Popularly known as Amateur Radio, ham broadcasting is a hobby that brings people, electronics, and communication together. But don’t be fooled by the term amateur. Some hobbyists have been running ham radio stations for along time, making them experts in this field. Most of them live in countries that allow private broadcasters to use a specific set of bands and frequency allocations to run their operations, with specifics varying slightly depending on the country. Here are some of the popular frequency allocations available to ham radio enthusiasts.
160 meters (top band)
Some countries do not allow Ham radios to use the top band due to its long-distance coverage. And those that do try to limit it in some way. During the day, transmissions can reach 50 miles or more depending on the transmitter and antenna power. At night, when the ionosphere disappears, the band can go even further, allowing it’s users to communicate with stations hundreds of miles away. People have done transatlantic radio communication between North America and Europe with this band.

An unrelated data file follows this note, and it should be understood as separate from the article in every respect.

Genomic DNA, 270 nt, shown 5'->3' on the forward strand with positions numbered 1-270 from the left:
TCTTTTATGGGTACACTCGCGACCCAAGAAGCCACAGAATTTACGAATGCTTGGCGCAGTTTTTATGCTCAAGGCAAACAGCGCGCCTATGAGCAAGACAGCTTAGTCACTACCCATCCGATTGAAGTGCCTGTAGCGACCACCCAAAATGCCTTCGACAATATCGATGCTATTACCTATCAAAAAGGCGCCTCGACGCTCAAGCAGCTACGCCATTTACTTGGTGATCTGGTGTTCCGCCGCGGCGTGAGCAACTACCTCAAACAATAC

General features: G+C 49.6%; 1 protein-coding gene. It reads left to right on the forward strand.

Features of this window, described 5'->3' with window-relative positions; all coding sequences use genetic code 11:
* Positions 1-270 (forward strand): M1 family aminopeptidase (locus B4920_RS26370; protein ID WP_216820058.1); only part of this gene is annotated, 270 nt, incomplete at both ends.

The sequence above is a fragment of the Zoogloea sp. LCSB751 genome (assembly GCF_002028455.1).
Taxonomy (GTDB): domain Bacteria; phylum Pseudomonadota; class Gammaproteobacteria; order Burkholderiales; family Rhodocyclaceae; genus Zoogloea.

80 meters (75 meters)
This radio frequency is the second-best allocation on the HF spectrum. However, it can get quite noisy, especially at night, as it is the most shared allocation. Stations on this band can communicate over several hundred miles during the day. At night, this frequency can connect to stations over 1,000 miles away. Even so, it is notorious for having a high level of static interference.
The 40-meter band has rather interesting qualities. It is capable of enabling decent short-distance communication during the day and worldwide coverage at night. However, the signal quality drops significantly as the distance increases. You can think of band 40 as the entry-level to ham radio as it offers a perfect mix of performance and value for money.